Sir Benjamin Fuller 1875-1952
Sir Benjamin Fuller
Benjamin John Fuller was born in the squalid London suburb of Haggerstone on 20 March 1875. As a nine-year-old he appeared in a juvenile production of The Pirates of Penzance at the Savoy Theatre.
In partnership with George Marlow, Ben Fuller also ran the Adelphi in Sydney; he renamed it the Grand Opera House.
The showman knight
‘On careful reflection I say that Sir Benjamin Fuller was the greatest of all Australian proprietors-managers,’ claimed illusionist ‘Doctor’ Richard Rowe. ‘He controlled more theatres at one time than any man here, his shows ranging from Punch and Judy to grand opera. There were times when he juggled hundreds of acts between Perth and the Bluff, New Zealand. And under the Fuller regime artistes travelled saloon and baggage paid. You did not have to get past a team of office boys, managers or secretaries to get a word with Ben Fuller. If you met him in the street he would listen to what you had to say. Many artistes have been stony broke in some queer places, and found Ben Fuller ever ready to help them out. I was once broke in London, and Sir Ben sent me more than I asked for. “Here are the golden goblins you are in need of,” he wrote. He was a fine, understanding friend to artistes.’
The Fuller dynasty began with John Fuller. Born in London in 1848, he abandoned a job as a printing compositor to join the famous Mohawk Minstrels. He came to Australia with the London Pavilion Company in 1889, and stayed to entertain music hall patrons with his hearty tenor voice. One night, it’s said, a fellow artiste inquired, ‘John, was that B flat you touched?’ ‘Touched, be damned,’ retorted Fuller. ‘I hung on to it till I was bloody near black in the face!’ After that, theatre people would always salute him with a cheery, ‘Touch, be damned!’
‘The Silvery Tenor’ settled in Auckland. He and his wife hustled around the country with their ‘Myriorama’ tableau sideshow, and branched into vaudeville. As films boomed, they quickly established themselves as New Zealand’s leading exhibitors. John Fuller senior died in 1923; by then the business was in the hands of his three sons, John, Walter and, principally, Ben.
Benjamin John Fuller was born in the squalid London suburb of Haggerstone on 20 March 1875. As a nine-year-old he appeared in a juvenile production of The Pirates of Penzance at the Savoy Theatre. He joined his family in New Zealand in 1894, working his passage as a steward and ship’s pianist. In 1912 the Fullers expanded to Australia, taking over James Brennan’s vaudeville circuit, the Tivoli’s main rivals. Though Fullers’ vaudeville bills were pallid in comparison to the Tivoli’s, they nurtured a generation of local stars including Queenie Paul, Jim Gerald, George Wallace and, of course, Stiffy and Mo – Nat Phillips and Roy Rene – who added their special spice to The Bunyip, Fuller’s 1916 all-Australian pantomime.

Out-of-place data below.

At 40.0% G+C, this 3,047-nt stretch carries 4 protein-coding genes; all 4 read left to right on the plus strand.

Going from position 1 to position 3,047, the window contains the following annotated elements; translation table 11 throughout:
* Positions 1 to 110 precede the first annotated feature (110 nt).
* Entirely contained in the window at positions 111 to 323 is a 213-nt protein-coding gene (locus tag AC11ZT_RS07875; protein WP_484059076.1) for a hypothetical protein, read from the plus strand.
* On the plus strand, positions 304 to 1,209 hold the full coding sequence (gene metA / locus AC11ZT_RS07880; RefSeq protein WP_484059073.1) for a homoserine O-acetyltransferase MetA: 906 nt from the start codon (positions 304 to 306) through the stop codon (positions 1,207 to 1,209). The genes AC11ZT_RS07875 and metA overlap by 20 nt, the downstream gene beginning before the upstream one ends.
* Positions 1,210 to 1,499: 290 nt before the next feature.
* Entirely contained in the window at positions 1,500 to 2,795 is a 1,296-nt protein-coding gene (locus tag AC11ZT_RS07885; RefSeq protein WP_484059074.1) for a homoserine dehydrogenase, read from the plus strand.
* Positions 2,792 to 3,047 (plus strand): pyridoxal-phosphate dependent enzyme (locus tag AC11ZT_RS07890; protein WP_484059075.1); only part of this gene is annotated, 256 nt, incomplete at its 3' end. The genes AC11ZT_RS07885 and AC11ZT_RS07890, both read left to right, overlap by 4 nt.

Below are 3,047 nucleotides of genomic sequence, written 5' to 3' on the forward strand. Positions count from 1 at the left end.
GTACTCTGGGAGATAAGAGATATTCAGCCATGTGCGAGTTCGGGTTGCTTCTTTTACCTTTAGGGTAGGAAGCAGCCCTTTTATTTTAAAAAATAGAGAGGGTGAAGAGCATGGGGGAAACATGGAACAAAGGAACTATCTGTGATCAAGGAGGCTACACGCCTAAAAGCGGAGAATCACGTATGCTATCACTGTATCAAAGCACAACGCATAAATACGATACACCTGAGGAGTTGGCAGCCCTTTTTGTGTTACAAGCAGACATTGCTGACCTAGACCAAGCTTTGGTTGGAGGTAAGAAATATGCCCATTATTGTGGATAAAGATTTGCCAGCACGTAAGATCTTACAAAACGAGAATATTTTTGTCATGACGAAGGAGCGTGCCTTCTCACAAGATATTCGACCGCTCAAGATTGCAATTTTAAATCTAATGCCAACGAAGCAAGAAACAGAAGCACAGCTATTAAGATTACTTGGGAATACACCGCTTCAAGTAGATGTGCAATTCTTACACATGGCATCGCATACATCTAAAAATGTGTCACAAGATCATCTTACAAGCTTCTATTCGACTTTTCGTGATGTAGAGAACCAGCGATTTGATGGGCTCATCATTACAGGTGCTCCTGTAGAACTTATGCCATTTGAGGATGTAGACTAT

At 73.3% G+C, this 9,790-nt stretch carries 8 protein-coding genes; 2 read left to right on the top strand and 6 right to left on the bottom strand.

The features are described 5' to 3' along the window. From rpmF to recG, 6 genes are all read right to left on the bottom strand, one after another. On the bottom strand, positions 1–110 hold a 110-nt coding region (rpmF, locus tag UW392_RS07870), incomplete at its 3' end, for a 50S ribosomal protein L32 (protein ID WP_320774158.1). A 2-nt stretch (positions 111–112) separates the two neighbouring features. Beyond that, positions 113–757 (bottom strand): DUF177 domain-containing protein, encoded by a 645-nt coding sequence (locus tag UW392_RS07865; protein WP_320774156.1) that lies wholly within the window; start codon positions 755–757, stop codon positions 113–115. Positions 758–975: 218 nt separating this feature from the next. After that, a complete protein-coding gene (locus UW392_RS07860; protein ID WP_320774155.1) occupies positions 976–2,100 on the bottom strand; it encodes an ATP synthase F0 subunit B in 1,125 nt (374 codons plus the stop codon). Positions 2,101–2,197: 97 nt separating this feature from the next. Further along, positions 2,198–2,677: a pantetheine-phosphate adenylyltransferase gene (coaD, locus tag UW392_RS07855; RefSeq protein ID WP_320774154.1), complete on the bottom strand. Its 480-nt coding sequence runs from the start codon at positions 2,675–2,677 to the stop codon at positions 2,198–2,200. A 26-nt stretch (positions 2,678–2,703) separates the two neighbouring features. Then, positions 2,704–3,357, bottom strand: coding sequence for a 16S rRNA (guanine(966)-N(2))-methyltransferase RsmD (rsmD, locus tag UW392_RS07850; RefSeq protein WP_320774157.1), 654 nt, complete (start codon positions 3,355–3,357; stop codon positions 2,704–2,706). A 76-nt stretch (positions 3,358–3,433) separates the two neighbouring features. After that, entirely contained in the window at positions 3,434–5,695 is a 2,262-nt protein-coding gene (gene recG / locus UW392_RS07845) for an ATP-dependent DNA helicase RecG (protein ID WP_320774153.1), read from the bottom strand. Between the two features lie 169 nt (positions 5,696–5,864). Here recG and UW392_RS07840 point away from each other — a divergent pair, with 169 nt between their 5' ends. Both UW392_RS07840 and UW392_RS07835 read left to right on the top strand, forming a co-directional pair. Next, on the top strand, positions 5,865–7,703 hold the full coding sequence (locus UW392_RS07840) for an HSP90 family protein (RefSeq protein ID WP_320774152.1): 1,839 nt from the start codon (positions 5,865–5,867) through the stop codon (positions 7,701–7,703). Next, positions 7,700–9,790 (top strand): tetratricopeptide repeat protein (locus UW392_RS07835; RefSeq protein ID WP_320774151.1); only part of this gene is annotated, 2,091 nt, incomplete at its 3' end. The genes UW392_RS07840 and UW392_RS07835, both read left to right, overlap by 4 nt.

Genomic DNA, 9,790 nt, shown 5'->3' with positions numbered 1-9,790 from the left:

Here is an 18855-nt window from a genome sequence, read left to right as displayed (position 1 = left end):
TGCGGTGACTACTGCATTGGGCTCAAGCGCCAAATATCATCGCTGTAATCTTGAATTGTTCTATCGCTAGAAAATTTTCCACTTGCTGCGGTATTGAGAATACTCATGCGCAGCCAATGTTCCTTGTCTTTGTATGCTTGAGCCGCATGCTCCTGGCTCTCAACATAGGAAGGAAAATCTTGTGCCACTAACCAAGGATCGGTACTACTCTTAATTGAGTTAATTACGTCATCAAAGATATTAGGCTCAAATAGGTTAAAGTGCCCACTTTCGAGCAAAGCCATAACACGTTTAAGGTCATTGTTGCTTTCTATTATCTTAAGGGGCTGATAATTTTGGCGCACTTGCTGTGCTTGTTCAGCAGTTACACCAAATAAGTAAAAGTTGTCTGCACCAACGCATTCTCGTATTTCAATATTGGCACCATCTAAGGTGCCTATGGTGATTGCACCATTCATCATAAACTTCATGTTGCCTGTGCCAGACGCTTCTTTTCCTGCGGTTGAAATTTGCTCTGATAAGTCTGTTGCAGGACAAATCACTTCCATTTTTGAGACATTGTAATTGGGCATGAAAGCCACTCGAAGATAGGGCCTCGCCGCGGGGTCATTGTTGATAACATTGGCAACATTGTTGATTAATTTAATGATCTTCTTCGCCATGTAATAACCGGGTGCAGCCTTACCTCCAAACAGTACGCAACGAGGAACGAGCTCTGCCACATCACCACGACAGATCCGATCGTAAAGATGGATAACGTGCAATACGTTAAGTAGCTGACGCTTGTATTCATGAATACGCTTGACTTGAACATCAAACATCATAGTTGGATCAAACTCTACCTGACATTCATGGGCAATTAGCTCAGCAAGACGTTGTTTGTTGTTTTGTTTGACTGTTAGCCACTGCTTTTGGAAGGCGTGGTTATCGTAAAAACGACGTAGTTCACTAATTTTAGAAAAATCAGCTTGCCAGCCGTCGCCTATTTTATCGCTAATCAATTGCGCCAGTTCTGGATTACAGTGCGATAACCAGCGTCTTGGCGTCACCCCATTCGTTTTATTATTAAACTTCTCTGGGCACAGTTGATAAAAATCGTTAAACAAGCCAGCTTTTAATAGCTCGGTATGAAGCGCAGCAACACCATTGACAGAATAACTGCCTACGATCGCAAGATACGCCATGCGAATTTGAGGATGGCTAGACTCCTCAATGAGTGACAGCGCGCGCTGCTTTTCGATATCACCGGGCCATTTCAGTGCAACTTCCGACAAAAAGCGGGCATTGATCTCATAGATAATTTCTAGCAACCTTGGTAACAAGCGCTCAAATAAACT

In partnership with George Marlow, Ben Fuller also ran the Adelphi in Sydney; he renamed it the Grand Opera House to mark his first operatic venture, the visit of the Gonzales Opera Company in 1916. The troupe had been in Siberia when war broke out. Unable to return to Italy, they had trundled on through China, the Philippines, the Malay States, Java, Singapore and India, before arriving in Australia.
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Alastair Duncan: Actors Blood, Lexington Avenue Press, 2004
Sir Benjamin Fuller: Reminiscences in Smith’s Weekly, 1947
June Lansell: ‘Carroll–Fuller Theatres’, in Australian Theatre Year Book, F.W. Cheshire, 1958
‘Doc’ Rowe: Reminiscences in The Sporting Globe, 1938
Martha Rutledge: ‘Sir Benjamin and John Fuller’ in Australian Dictionary of Biography, volume 8, Melbourne University Press
John West: ‘Benjamin Fuller’, in Companion to Theatre in Australia, Currency Press, 1995